len's masthead




londoner editor pic





Justin Bourque’s recent sentence sparks questions about crime control. Bourque received three automatic life sentences after pleading guilty to three counts of first degree murder an two counts of attempted murder of five RCMP officers in Moncton New Brunswick.

In 2011, the Federal government passed legislation to stop "sentence discounts" for those convicted of multiple murders. It is through this legislation that Bourque was sentenced to life in prison with no chance of parole for 75 years. This means Bourque will be 99 years old before he can even apply for parole, should he live that long

The federal Conservative Party under the leadership of Prime Minster Stephen Harper is building massive, very expensive mega-prisons to show that they are tough on crime, incarcerating those who have run a foul of the law.

The annual Report of the Office of the Correctional Investigator 2011-12 is an eye opener.

Canadians should be interested in who is ending up behind bars. Questions about whom we incarcerate, for how long and why are important public policy issues. Existing within an increasing diverse and pluralistic society, federal prisons reflect the nation’s changing demographics.

Visible minorities, aboriginal people and women are entering federal penitentiaries in greater numbers then ever before. Twenty-one percent of the inmate population is of aboriginal descent and nine percent of the inmates are black Canadians. Incarceration rates for these two groups far exceed their representation rates in the Canadian society at large. In the last five years, the number of incarcerated women has increased 40% while the number of aboriginal women has increased 80% in the last decade.

More offenders who are admitted to federal prisons are addicted and mentally ill in need of psychiatric aid. 63% of offenders report using alcohol or drugs on the day of their current offence.

Hard to provide for a safe and secure custody to meet the growing mental/physical health needs of such a diverse complex population.

In recent years, corrections has seen significant growth. In the two-year period between March 2010 and March 2012 the federal in-custody population (15,000) increased by 1,000 inmates that is almost 7%, which is the equivalent of two large medium security institutions.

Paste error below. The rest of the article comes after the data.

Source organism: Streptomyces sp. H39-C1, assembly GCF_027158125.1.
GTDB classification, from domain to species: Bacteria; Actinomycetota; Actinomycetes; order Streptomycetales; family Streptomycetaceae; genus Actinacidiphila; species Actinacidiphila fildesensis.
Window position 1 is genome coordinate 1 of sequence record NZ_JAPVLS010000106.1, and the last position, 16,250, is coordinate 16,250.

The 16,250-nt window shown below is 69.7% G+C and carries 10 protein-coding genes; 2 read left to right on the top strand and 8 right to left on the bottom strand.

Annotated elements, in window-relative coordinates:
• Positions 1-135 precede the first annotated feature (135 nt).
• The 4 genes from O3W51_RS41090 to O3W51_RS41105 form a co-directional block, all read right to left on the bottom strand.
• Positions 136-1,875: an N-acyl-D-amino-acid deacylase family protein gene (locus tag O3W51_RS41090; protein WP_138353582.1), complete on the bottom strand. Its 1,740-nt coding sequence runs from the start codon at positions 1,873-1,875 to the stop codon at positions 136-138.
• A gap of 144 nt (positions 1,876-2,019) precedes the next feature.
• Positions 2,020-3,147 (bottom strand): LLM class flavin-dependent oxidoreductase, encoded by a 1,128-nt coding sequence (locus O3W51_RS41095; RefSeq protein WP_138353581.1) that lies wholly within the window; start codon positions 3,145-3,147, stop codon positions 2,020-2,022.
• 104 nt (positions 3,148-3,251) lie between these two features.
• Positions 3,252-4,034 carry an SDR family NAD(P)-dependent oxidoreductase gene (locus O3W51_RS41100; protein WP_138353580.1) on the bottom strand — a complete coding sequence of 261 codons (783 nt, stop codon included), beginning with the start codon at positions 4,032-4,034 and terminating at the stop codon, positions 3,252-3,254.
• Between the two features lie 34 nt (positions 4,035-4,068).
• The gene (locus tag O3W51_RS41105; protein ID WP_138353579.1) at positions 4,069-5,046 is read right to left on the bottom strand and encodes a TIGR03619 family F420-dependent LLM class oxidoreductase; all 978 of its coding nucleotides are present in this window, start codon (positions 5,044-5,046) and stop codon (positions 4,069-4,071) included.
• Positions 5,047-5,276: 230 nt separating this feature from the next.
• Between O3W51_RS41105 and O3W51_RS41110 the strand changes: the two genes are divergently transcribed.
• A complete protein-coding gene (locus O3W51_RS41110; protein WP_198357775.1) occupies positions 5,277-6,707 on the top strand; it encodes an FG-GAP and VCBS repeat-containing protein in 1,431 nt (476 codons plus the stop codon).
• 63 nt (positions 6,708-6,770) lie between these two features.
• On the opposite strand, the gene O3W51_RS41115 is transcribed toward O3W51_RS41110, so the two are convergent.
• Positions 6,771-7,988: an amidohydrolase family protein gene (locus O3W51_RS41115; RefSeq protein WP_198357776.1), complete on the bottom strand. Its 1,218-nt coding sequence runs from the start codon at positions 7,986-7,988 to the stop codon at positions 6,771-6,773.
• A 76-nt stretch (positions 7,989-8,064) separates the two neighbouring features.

Expenditures on federal corrections totaled approximately $2.375 billion in 2010-11 which represented a 44% increase since 2005-06. Budgetary expenditures for 2011-12 are estimated at $3 billion. The annual average cost of keeping an inmate behind bars in 2009-10 was $113,000. In contrast, the annual cost to keep an offender in the community is about $29,500.

According to Stats Canada: violent crime is at it’s lowest rate since 1967 and yet the Canadian government is hell bent on building mega prisons to warehouse those who run afoul of the law.

The social sciences evidence on these questions is clear and unequivocal: not only do longer terms of imprisonment fail to see a reduction in crime, they have been proven to increase the rate of recidivism and the severity of the offences that are committed by those who re-offend.

In other words increasing punishment has proved to have little effect on the reduction of crime. Rather, in most cases, it increases it.

Perhaps Canadians should spend some time to reflect on the financial/human cost of incarcerating those who for the most part are in need of help. For the vast majority of offenders their time spent in prisons is a waste of taxpayers dollars.

Early intervention for our youth who are at risk of offending provides learning opportunities for them to be productive law abiding citizens.

Len Lesser

Len Lesser posts a report every week

You can email Len at lenlesser@hotmail.com